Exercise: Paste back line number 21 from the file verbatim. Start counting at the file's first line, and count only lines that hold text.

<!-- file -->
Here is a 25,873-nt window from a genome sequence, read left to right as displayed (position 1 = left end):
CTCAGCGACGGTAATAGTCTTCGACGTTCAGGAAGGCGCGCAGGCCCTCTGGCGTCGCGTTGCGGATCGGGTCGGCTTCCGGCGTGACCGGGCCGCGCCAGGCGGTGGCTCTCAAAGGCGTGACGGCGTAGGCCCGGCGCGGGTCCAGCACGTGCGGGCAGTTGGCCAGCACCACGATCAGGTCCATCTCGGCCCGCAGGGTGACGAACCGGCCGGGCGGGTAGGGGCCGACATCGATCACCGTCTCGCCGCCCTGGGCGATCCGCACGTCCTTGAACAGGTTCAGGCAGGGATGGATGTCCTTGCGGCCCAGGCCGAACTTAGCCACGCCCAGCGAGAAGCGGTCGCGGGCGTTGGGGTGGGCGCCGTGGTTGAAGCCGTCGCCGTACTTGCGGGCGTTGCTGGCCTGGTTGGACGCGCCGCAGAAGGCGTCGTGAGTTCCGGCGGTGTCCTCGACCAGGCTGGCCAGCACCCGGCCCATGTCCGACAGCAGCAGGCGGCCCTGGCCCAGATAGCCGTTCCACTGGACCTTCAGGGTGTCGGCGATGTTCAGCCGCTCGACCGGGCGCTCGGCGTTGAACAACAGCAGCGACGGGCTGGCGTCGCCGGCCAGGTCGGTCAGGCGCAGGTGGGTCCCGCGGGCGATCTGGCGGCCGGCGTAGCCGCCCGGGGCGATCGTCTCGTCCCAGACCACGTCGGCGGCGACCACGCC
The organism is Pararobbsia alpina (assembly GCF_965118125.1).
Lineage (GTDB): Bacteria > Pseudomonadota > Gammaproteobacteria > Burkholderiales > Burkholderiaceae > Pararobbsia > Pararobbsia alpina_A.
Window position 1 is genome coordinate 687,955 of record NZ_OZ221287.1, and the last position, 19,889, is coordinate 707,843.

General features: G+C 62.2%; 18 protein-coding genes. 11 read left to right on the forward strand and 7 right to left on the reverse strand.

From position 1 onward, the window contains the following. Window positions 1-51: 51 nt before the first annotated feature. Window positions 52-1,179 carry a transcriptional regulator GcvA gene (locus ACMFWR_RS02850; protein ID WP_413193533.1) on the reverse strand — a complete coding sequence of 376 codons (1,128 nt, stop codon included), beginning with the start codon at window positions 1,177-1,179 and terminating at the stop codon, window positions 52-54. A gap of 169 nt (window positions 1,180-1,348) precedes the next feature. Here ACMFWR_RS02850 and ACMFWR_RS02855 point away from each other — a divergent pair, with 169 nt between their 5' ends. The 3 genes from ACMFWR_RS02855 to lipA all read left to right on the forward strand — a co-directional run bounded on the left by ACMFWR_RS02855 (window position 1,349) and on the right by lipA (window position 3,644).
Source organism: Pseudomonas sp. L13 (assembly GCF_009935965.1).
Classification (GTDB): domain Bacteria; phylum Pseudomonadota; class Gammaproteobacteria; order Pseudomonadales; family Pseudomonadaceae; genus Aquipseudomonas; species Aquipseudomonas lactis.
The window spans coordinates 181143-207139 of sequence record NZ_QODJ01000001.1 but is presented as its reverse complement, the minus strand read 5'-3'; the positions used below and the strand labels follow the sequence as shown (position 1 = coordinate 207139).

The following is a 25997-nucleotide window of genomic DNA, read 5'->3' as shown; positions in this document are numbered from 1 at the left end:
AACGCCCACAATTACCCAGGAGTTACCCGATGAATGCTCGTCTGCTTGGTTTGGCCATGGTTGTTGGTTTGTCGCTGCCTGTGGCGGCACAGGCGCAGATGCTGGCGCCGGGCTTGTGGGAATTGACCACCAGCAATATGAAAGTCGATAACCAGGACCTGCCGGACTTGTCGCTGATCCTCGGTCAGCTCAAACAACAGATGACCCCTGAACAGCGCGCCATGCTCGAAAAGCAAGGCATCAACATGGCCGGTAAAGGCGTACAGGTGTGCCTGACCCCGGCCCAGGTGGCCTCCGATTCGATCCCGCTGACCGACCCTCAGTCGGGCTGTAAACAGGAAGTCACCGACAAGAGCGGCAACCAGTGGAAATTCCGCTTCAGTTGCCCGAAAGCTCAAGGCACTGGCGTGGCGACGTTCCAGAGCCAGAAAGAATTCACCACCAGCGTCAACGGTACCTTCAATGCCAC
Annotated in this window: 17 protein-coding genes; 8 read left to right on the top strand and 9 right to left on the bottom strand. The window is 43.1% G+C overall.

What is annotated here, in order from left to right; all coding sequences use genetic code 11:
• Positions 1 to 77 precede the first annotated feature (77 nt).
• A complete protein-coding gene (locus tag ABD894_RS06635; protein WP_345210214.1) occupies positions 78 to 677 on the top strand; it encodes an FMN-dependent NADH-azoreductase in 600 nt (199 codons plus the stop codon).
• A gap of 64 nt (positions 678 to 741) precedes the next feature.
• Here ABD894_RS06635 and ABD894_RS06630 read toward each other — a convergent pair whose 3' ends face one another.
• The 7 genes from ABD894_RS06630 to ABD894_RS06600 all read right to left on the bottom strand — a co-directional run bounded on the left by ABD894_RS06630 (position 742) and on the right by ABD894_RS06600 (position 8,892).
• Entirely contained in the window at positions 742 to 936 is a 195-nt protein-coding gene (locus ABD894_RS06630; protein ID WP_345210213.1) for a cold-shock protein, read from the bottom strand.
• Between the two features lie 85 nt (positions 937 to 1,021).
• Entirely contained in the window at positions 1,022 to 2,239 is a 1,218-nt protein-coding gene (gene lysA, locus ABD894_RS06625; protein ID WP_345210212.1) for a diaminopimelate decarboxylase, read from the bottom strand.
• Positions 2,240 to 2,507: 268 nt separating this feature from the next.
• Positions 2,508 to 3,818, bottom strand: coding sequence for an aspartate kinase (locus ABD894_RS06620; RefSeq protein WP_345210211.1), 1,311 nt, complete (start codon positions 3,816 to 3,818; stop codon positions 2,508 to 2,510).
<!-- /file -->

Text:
• Between the two features lie 85 nt (positions 937 to 1,021).